nVidia announces Mango: Maya->Gelato connection


SIGGRAPH—LOS ANGELES, CA—AUGUST 9, 2004—NVIDIA Corporation (Nasdaq: NVDA) introduced today a new Maya® 6 plug-in for NVIDIA’s award-winning, final-frame renderer Gelato™, bringing the first hardware-accelerated, final-frame renderer to Maya artists. The new plug-in, called “Mango™”, uses the widely-adopted Maya graphical user interface (GUI) and allows users of Alias’ market leading Maya 6 (and 5.0.1) software another choice in their menu of renderers.

In addition, NVIDIA announced the availability of the Gelato 1.0 renderer for Microsoft® Windows® XP as well as a Gelato Beta 1.1 version. Gelato provides ultra-fast, final frame rendering in conjunction with NVIDIA Quadro FX® graphics. And with Mango, users of the Academy Award®–winning Maya software can select Gelato as their renderer, producing images of the highest quality in about half the time,

“Mango offers Maya artists an integrated path to another great rendering option – Gelato,” said Shai Hinitz, Maya product manager at Alias. “Adding Gelato into a Maya production environment gives studios additional hardware-acceleration for final renders. Users will appreciate the fact that Mango provides the power and performance of Gelato while taking advantage of Maya’s familiar ‘unified rendering’ functionality. They can install Mango, select ‘Render Using Gelato’, and start rendering right away with the Maya rendering GUI and workflow they already know.”


Now all you need is to upgrade your renderfarm with a QuadroFX in every box!


“… users of the Academy Award®–winning Maya software can select Gelato as their renderer, producing images of the highest quality in about half the time,”

Cool news. Altough gelato is a final frame renderer,
it sounds like the days where we see final outputs while we work are approaching.

But rendering in half the time doesn’t sound like a breakthrough given the power of GPU’s. Another thing that comes to mind is ‘half the time’ compared to what? I expected nVidia to show a gallery of images rendered with gelato by now with benchmarks, comparisons etc…


You’re absolutely correct(;)), personally I think that Gelato is a huge load of bull. But we’ll see what comes up…


producing images of the highest quality in about half the time,

Now all you need is to upgrade your renderfarm with a QuadroFX in every box!

exactly…and for the price of the quadros that this runs on you could easily double or treble you renderfarms in physical machines…

not only that, but if you read the fine print you see that most renderman shaders can be used and maya’s basic shaders are interpreted. This suggests that your renders through software alone may not look the same as the hardware…+ you also lose the flexability of running other software renderers as well.

Ok if its free and you have the time to play, but dont think its going to set the world on fire…so far there doesnt seem to be a proper solution to rendering speed apart from faster or more boxes…

Didnt Intergraph try this years ago?


I think your looking at it from the wrong way, this sorta thing is good for thoes freelancers 1-2 man teams who don’t have access to a render farm but have a decent video card.


Freelances usually don’t have Quadro’s since those things cost a lot more than a second render box.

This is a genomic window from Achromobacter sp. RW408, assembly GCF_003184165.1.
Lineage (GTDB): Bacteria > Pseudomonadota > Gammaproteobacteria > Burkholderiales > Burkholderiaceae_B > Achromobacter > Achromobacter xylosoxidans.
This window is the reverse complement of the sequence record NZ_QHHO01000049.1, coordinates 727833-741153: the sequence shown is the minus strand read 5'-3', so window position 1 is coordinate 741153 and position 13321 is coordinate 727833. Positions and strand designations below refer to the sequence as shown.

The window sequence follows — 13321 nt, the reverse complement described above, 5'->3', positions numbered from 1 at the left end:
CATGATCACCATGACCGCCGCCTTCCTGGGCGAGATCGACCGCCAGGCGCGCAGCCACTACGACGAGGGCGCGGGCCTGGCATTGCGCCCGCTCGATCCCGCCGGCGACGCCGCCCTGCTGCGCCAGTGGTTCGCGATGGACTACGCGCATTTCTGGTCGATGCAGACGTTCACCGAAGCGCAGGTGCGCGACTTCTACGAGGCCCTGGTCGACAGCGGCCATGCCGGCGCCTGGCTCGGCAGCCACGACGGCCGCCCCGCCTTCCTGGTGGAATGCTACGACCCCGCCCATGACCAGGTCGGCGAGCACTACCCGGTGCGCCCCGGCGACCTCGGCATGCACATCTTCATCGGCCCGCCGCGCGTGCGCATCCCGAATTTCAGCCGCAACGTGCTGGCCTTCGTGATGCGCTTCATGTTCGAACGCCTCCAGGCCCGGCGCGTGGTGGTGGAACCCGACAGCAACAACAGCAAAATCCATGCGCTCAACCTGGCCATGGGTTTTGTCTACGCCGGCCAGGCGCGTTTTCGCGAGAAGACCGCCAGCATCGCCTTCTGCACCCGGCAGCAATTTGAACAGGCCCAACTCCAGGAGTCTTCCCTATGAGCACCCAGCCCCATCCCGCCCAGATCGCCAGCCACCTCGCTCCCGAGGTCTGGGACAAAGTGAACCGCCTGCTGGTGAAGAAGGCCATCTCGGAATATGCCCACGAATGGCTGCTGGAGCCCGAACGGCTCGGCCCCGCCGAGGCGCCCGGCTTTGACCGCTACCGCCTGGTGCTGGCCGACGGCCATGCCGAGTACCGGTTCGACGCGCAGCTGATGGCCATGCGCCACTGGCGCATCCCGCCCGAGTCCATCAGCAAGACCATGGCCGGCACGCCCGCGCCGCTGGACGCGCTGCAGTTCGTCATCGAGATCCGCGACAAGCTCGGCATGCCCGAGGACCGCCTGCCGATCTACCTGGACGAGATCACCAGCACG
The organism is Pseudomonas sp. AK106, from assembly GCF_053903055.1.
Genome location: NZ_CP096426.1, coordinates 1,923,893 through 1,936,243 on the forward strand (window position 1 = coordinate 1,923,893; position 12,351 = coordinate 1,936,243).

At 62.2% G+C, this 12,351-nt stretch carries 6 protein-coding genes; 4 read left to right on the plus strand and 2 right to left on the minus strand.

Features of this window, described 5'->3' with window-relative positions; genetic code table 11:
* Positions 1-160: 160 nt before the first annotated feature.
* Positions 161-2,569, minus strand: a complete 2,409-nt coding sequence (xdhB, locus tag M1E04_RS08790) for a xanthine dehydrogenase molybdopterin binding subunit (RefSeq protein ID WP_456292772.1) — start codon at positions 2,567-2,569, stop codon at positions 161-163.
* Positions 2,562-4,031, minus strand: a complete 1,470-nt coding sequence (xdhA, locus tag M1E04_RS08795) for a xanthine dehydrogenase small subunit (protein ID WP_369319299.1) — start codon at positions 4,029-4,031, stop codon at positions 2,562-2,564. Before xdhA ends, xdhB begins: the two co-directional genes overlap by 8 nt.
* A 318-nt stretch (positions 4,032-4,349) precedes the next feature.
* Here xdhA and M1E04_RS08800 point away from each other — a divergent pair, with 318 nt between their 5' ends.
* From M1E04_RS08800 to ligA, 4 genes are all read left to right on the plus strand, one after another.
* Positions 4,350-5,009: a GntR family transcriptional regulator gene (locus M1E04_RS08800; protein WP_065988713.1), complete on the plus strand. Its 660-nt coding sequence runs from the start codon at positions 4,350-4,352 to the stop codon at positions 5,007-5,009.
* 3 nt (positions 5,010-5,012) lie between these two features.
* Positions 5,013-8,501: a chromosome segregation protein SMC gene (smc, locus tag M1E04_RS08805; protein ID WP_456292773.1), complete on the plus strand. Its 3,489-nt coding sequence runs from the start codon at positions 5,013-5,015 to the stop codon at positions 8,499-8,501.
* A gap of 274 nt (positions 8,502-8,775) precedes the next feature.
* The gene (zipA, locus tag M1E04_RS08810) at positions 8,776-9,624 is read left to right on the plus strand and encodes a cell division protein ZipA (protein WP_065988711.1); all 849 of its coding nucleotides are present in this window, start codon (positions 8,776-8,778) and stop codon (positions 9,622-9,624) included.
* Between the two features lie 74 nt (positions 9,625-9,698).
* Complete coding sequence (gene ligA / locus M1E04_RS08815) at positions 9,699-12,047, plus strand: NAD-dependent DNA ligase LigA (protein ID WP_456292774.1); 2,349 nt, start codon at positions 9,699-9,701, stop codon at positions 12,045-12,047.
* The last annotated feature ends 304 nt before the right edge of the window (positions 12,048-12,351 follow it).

I think it’s an interesting future product, but as it stands no.

Other than the points here about GPU pricing, has anyone seen any output from it that actually looks better than a Half Life 2 screenshot?


believe me. seeing a pretty complex 2k image with full GI and occlusion rendering on a laptop in about a minute or less was very impressive. this was maybe 3 months ago and im sure theyve extended the software and the hardware a long way since then.

ultimately you have to look at where this fits in to your pipeline.
due to the high gfx card requirement i wouldnt expect many renderwalls would be setup to render using gelato.

however with the potential turnaround speed this theoretically can offer on your workstation, you could see it used really effectively in close-to-interactive displacement testing/building, modelling, texturing, occlusion rendering, skinning tests, previs.

while these arent final-renders per-se they are all crucial components of getting that final-render out the door and any speed increase im sure would always be welcomed.


No OS X support. Why? Is it just because of the Quadro? I can’t see them using Direct X for this, mainly because there is a Linux (x86 flavors I’m assuming) port. So that shouldn’t be the reason this isn’t available to Macs. Ah well, maybe in another three or four years it will be available.


personally I think that Gelato is a huge load of bull.

Unless Nvidia goes out of business suddenly, or a meteor hits earth, Mango and Gelato are the very thin edge of a huge wedge. GPU rendering is THE way of future rendering. Not just my opinion after seeing Gelato and hearing Larry Gritz talk, the President of Siggraph (ex-lead programmer of Maya renderer) told me the same thing. Don’t be like those Swiss watch-makers who met and discussed digital watches in the early 70’s, and unanimously dismissed it with ‘will never catch on’. :slight_smile:


You misunderstood me the way I thought someone would misunderstand what I said :slight_smile: (so it was kind of a trap). I know that GPU rendering will be the great next thing but I also know something else which makes me think Gelato is, like I said, huge load of bull.


So what is it you know that makes you think Gelato is a load of bull?


That gelato is icecream-ish? So this product will actually melt in summer?